Typically, long runs are done at an easy effort. Sometimes it’s good to add some higher-effort running to the middle or end of a long run. This fits in well when doing a long run on a trail. If you have 15 miles on the schedule, start out with 5 miles very easy, then increase from 3 to 4 effort to a 5 to 6 effort. Maintain this for 3 to 4 miles in the middle of the run, and then finish with the remaining miles at an easy effort.

More Workout Examples

Here are some additional examples of what complete workouts, from the warm-up to the cool-down, might look like. Remember, workouts should be done at an effort where they are enjoyably tough! If you are sore or tired for more than a day or two after a workout, you went too hard. Ideally finish each workout feeling like you worked hard and accomplished something but could still do more work.

Long Hill Repeats Workout

  • 15 minutes of easy jogging (effort 2 to 3)
  • 5 to 10 minutes of dynamic stretching
  • 4 x 20-second strides with 1-minute walking recoveries in between
  • 3 x 4 minutes uphill at effort 5 to 6 with 2 minutes downhill recovery jog
  • 15 minutes easy cool-down jog (effort 2)

Hard Long Run Workout

Ideally, do this on rolling terrain with good climbs and descents.

  • 5 miles at effort 3 to 4
  • 1 mile at effort 5
  • 1 mile at effort 3
  • 1 mile at effort 6
  • 1 mile at effort 3
  • 1 mile at effort 7
  • 5 miles at effort 3 to 4

Progression Run

This is a tough one because the effort gets harder as the workout progresses.

  • 15 minutes of easy jogging (effort 2 to 3)
  • 30 continuous minutes increasing the effort every 6 minutes, starting at effort 4 and increasing to effort 8
  • 15 minutes easy cool-down jog (effort 2)

Progressive Hill Repeats

This is my personal favorite, and it works best if you have a favorite hill you run regularly.

  • 15 minutes of easy jogging
  • 5 to 10 minutes of dynamic stretching
  • 3 x 20-second strides with 1-minute walking recoveries in between
  • Do 3 to 4 repeats of your favorite hill (ideally between 3 and 10 minutes in length), getting progressively faster on each repeat. Recover by jogging back down the hill again. Depending on the length of the hill, cut a predetermined number of seconds off each repeat. Remember to keep the first repeat controlled enough so you can keep getting gradually faster. Begin with an effort of 5 in the first interval and finish the workout at an effort of 7.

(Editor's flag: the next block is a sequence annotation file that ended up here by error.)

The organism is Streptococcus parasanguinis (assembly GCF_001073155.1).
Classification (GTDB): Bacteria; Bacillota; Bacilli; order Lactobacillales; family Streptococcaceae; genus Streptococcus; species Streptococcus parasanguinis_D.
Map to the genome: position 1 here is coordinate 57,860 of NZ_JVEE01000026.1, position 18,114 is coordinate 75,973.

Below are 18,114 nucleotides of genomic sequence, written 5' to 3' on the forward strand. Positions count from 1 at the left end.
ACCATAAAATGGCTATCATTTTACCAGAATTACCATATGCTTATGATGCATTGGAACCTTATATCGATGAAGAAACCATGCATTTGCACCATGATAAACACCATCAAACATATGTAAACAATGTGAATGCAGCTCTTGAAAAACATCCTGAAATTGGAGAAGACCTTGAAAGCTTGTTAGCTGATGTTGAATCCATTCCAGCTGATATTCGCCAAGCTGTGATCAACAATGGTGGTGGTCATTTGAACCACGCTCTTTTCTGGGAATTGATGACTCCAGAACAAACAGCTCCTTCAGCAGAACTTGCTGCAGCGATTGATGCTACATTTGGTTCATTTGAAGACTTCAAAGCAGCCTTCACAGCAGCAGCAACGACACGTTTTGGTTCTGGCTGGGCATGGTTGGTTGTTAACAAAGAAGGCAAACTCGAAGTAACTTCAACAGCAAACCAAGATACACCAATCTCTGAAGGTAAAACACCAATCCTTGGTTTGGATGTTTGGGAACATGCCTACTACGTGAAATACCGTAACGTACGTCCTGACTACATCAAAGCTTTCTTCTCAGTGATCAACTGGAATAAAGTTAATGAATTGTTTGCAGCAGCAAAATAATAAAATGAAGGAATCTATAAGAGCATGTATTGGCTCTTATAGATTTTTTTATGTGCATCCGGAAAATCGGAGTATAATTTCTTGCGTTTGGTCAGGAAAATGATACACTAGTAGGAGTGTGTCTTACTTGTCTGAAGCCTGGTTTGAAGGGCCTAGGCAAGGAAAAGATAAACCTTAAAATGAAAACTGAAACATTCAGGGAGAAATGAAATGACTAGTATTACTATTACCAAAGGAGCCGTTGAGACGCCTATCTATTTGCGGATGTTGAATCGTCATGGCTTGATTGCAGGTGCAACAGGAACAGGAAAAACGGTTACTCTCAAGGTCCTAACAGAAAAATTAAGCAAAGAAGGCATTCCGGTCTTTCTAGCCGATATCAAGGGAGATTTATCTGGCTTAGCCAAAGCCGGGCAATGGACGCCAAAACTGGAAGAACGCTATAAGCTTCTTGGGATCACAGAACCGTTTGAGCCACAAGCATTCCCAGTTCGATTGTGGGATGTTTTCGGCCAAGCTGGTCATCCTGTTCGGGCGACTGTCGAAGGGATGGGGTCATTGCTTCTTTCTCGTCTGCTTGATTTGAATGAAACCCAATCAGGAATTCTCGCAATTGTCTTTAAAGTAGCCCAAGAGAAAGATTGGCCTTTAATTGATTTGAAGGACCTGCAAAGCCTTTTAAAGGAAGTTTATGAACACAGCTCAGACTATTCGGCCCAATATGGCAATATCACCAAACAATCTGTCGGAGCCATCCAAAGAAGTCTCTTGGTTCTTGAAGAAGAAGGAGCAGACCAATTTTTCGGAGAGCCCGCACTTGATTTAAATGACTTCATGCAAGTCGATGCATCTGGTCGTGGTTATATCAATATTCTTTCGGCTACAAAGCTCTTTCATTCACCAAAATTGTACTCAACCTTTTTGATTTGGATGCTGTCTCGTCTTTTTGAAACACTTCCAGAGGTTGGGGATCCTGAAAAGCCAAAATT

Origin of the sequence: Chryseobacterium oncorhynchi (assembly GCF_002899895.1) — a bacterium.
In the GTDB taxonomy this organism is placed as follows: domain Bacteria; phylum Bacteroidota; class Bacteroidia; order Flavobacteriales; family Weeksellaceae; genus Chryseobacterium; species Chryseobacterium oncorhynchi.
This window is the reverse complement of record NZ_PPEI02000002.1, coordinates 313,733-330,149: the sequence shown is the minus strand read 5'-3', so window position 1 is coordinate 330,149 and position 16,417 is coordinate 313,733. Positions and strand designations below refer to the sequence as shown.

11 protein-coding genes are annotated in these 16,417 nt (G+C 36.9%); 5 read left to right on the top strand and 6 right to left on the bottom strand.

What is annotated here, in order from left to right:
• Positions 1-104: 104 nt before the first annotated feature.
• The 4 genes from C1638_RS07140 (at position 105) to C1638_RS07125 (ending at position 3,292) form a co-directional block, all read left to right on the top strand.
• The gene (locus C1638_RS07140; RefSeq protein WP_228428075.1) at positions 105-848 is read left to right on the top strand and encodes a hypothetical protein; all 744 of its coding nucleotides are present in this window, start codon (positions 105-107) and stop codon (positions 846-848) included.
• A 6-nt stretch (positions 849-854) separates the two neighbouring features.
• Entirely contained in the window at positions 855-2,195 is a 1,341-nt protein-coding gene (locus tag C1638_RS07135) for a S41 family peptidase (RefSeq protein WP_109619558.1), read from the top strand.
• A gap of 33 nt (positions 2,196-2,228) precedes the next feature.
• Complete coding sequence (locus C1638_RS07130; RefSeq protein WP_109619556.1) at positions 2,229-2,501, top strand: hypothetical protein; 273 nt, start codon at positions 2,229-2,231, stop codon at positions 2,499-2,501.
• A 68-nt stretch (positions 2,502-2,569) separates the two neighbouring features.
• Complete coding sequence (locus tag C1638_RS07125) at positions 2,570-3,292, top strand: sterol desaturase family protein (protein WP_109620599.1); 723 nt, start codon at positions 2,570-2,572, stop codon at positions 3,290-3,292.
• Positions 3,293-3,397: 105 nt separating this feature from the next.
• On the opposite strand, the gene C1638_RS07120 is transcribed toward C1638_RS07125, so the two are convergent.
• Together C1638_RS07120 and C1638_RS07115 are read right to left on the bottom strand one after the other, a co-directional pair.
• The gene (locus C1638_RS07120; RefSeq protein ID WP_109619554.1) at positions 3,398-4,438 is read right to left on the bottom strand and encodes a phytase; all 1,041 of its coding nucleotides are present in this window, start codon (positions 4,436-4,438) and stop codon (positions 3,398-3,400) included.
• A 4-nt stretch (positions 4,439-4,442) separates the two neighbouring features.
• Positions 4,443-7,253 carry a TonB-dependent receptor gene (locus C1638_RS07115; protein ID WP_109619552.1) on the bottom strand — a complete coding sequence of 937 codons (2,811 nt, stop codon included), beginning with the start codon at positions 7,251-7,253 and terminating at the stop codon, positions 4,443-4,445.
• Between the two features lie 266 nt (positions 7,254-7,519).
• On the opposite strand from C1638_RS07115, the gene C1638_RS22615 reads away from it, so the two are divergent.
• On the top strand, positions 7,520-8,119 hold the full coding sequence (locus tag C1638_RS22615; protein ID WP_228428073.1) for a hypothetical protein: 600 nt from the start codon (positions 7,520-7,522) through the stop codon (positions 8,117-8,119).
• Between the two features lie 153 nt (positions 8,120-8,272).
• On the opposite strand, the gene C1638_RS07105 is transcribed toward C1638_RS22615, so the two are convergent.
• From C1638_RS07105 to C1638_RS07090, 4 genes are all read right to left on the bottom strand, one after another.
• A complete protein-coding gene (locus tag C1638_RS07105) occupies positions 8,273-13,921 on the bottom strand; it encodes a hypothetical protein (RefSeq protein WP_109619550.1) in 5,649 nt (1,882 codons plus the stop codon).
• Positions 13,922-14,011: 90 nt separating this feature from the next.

• 15 minutes easy cool-down jog

How Often to do a Workout and Final Reminders

Schedule your workout after a few easy, shorter days of running so that you start the workout well rested. Then, follow up your workout with a recovery day to allow your body to rebuild. Do some light cross training, run easy, or put your feet up and drink hot chocolate. You earned it. The rest you give your body after a hard workout is as important as the hard work itself, so that your body can absorb the effort.

How often you should do higher-intensity work depends on your current fitness, goals, and running history. Consistency in your workouts will yield the greatest benefit, but too much will leave you injured or fatigued. If you are new to incorporating workouts into your running, shoot for one workout about every week. If you are not recovering in that amount of time, you may be pushing too hard during the workout itself, so back off the effort a bit! Also, these efforts are supposed to create a fun challenge, so if you’re not having fun as you are working hard, try a different workout or take a longer recovery time in between them.

Be cautious when doing hard workouts on trail. Mountain bikers, roots and other tripping hazards, or taking the wrong fork in the trail are all things to consider when running at a high intensity on trail. Remember that trail workouts take a little more brain power and run a little higher risk. If you are just starting hard sessions on the trail, ease into it!

Call for Comments (from Meghan)